“There was no file, no police warrant, no official advance notification. They just cut me off from the things I was once entitled to,” he said. “What’s really scary is there’s nothing you can do about it. You can report to no one. You are stuck in the middle of nowhere.”

In China, facial recognition tech is watching you
Megvii, meanwhile, supports the state’s nationwide surveillance program, which China, with troubling inferences, calls Skynet. Launched in 2005, Skynet aims to create a nationwide panopticon by blanketing the country with CCTV. Thanks to Face++, it now incorporates millions of A.I.-enhanced cameras that have been used to apprehend some 2,000 suspects since 2016, according to a Workers’ Daily report.

[…]

Jeffrey Ding, an Oxford University researcher focused on Chinese A.I., believes there is more pushback in the West against deploying facial recognition technology for security purposes. “There’s more willingness in China to adopt it,” he says, “or at least to trial it.”

But there’s also less freedom to oppose the onslaught. “The intention of these systems is to weave a tighter net of social control that makes it harder for people to plan action or push the government to reform,” explains Maya Wang, senior China researcher at Human Rights Watch.

The line from Soros about the danger from “the instruments of control that machine learning and artificial intelligence can put in the hands of repressive regimes” chimes with what I’m reading in James Bridle’s new book, New Dark Age.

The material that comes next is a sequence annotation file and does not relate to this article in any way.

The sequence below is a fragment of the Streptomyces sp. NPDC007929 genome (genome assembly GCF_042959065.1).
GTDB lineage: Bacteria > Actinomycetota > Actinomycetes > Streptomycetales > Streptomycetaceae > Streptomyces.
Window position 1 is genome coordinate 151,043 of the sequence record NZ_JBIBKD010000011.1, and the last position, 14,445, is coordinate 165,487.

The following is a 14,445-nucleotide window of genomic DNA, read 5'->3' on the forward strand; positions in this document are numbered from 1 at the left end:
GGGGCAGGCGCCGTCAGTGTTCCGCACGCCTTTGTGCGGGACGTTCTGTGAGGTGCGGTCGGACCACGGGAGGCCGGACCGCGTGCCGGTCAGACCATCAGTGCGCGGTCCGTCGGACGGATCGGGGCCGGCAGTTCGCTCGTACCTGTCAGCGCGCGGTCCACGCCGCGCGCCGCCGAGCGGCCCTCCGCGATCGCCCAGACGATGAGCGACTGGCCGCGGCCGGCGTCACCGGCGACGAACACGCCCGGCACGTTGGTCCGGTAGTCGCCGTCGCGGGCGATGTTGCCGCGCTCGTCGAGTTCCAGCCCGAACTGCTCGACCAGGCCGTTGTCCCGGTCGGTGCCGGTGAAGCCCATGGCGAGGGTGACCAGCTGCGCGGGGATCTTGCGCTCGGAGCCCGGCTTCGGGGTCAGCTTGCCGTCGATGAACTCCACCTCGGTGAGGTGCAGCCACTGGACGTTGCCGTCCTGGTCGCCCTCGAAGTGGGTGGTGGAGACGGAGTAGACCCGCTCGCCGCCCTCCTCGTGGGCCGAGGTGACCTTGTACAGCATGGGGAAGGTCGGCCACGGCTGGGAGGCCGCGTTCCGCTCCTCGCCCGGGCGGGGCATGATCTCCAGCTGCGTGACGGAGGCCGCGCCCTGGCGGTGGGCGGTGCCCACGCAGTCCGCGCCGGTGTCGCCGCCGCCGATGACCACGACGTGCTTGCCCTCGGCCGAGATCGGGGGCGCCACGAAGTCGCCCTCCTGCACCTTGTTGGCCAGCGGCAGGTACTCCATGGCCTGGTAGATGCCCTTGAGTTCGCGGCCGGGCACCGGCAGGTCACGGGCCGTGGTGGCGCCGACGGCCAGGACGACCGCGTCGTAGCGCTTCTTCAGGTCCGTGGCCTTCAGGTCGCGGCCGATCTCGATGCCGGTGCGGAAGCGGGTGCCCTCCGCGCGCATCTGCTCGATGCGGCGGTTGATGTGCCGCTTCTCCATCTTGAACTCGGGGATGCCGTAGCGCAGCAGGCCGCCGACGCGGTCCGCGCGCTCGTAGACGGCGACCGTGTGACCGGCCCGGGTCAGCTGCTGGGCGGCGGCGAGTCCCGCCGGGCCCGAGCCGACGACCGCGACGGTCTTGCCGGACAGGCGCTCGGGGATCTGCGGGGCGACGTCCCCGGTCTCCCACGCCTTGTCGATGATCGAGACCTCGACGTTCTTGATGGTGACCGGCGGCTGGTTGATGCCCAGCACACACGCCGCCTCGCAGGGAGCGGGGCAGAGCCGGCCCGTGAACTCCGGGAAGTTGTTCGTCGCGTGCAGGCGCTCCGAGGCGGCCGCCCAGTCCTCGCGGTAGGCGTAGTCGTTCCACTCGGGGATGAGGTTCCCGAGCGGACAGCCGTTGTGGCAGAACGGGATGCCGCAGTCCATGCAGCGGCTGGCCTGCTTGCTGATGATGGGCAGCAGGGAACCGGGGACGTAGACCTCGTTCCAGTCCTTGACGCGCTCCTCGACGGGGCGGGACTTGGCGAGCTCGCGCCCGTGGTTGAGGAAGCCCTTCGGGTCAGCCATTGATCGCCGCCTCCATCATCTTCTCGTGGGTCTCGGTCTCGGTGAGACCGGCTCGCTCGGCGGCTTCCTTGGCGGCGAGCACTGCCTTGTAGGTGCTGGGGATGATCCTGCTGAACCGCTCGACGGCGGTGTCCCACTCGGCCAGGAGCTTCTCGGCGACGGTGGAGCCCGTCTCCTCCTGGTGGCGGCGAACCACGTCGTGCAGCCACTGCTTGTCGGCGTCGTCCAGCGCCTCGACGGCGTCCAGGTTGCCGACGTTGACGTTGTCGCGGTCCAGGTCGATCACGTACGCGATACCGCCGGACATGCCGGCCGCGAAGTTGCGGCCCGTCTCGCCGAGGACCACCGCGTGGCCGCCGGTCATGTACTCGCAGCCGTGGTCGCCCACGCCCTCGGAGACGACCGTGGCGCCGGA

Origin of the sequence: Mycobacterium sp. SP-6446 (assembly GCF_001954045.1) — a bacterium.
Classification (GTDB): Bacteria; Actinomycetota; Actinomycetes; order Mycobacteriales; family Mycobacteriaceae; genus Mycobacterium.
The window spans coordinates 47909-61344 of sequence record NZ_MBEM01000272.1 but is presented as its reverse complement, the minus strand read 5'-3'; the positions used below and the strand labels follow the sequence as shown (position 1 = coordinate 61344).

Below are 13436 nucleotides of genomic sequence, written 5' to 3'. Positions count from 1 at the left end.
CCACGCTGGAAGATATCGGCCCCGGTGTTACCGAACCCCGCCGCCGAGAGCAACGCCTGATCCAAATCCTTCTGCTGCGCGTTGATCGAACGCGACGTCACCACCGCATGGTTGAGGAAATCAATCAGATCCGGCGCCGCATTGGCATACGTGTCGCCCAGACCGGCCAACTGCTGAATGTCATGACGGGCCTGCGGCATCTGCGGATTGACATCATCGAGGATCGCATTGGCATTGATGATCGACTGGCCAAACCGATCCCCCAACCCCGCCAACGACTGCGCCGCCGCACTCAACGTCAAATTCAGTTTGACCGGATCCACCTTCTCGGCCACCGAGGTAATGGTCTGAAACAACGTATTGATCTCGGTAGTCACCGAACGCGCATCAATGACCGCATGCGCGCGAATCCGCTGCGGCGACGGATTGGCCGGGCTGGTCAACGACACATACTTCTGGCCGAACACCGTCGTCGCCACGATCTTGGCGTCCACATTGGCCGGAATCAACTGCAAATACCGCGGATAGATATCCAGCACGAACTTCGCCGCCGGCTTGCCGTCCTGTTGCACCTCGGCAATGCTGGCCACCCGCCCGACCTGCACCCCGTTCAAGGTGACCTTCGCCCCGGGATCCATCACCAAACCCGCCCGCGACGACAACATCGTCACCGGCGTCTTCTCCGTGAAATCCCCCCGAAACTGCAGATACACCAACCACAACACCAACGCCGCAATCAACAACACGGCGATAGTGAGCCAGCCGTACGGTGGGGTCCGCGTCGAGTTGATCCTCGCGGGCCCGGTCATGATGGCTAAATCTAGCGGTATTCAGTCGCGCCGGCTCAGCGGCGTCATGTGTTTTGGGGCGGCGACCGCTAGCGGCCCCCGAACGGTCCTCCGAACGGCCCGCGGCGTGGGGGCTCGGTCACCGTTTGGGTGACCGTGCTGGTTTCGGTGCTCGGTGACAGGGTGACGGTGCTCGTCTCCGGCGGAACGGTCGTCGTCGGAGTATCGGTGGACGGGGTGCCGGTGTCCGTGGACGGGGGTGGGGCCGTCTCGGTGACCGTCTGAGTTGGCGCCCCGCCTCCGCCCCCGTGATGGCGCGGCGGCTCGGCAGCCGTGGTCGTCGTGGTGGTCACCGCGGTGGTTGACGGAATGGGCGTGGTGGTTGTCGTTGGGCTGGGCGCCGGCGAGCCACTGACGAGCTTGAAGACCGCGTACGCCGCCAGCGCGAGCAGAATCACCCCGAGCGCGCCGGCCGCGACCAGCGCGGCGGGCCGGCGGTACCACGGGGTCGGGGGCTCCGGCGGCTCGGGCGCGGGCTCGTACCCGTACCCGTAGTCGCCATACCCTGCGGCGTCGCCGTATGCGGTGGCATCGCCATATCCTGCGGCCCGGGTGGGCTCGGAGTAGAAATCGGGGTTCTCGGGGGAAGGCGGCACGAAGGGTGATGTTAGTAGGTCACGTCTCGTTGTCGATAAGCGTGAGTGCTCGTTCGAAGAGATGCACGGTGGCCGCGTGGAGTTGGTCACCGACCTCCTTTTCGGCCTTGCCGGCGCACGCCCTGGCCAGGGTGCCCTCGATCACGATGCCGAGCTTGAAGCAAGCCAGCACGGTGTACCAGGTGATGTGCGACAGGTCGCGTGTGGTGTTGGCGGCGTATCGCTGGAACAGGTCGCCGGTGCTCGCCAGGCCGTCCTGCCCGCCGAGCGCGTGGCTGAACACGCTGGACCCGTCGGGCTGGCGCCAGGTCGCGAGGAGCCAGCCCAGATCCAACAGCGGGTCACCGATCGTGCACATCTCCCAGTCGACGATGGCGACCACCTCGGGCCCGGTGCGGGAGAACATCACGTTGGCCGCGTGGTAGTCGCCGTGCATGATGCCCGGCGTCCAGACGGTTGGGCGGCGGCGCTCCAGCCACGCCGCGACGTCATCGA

May we live in interesting times.

A new moon?

I can’t help but think this comes under the ‘just because we can, doesn’t mean we should’ heading.

Chinese city to replace street lights with orbiting artificial moon by 2020
Within two years, the city of Chengdu aims to swap out its ground-based street lighting with the soft glow of an artificial moon, casting light across 50 square miles of the urban landscape. […]

Reflective panels on board the machine will pick up and redirect the sun’s rays. The satellite will actually glow multiple times brighter than the moon itself, creating a dusk-like atmosphere on demand. The precise illumination can be varied in different sections of the city as well.

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I’m sure it’s very technically impressive and will put Chengdu on the map, but…

A Chinese company has plans for an artificial moon to replace streetlights
Meanwhile, other groups are trying to make the world dark again. A 2016 study showed that more than 80% of the world, and 99% of people in the US and Europe, live in “light-polluted” areas, where the sky’s natural glow has been altered by artificial light from buildings and street lamps. Entire cities, like Flagstaff, Arizona and Ketchum, Idaho, are actively working to reduce light emissions at night. Both are certified “dark sky communities” by a group called the International Dark Sky Association, which offers dark sky designations to towns, parks, reserves, sanctuaries, and other places actively working towards a “more natural night sky.”

I remember first reading about dark sky initiatives when we went to the Kielder Observatory, within the Northumberland Dark Sky Park. This fake moon does seem to be a move in the wrong direction.

Sonic art in Taiwan

What can one do with a 10 metre high brutalist concrete speaker on a Taiwanese island that was used to blare out propaganda across the sea to China? Use it as the venue for “Sonic Territories”, of course.

Beishan Broadcast Wall: Taiwan’s eerie sonic weapon
It is the Beishan Broadcast Wall on one of Taiwan’s Kinmen Islands, just 2km (1.2 miles) away from China’s Xiamen city. Built in 1967, the broadcast wall used to be a strategic military stronghold that played a key role in sonic warfare across the straits, blasting out anti-communist propaganda. Nearly three decades after the tower stopped functioning, a group of artists based in Berlin and Taiwan are turning the forgotten historical site into an experimental art stage that investigates the idea of ‘territories’ beyond the conventional definition.